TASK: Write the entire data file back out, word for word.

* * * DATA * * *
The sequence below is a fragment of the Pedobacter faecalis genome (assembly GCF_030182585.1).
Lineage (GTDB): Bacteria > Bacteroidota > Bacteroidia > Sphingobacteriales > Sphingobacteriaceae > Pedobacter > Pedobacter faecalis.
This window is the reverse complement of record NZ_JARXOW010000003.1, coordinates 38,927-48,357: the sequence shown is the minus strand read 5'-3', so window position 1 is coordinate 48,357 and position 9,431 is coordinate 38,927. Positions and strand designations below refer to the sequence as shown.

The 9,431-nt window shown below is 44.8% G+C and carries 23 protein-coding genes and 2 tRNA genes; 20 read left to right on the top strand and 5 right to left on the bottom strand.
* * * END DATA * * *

The sequence below is a fragment of the Pedobacter faecalis genome (assembly GCF_030182585.1).
Lineage (GTDB): Bacteria > Bacteroidota > Bacteroidia > Sphingobacteriales > Sphingobacteriaceae > Pedobacter > Pedobacter faecalis.
This window is the reverse complement of record NZ_JARXOW010000003.1, coordinates 38,927-48,357: the sequence shown is the minus strand read 5'-3', so window position 1 is coordinate 48,357 and position 9,431 is coordinate 38,927. Positions and strand designations below refer to the sequence as shown.

The 9,431-nt window shown below is 44.8% G+C and carries 23 protein-coding genes and 2 tRNA genes; 20 read left to right on the top strand and 5 right to left on the bottom strand.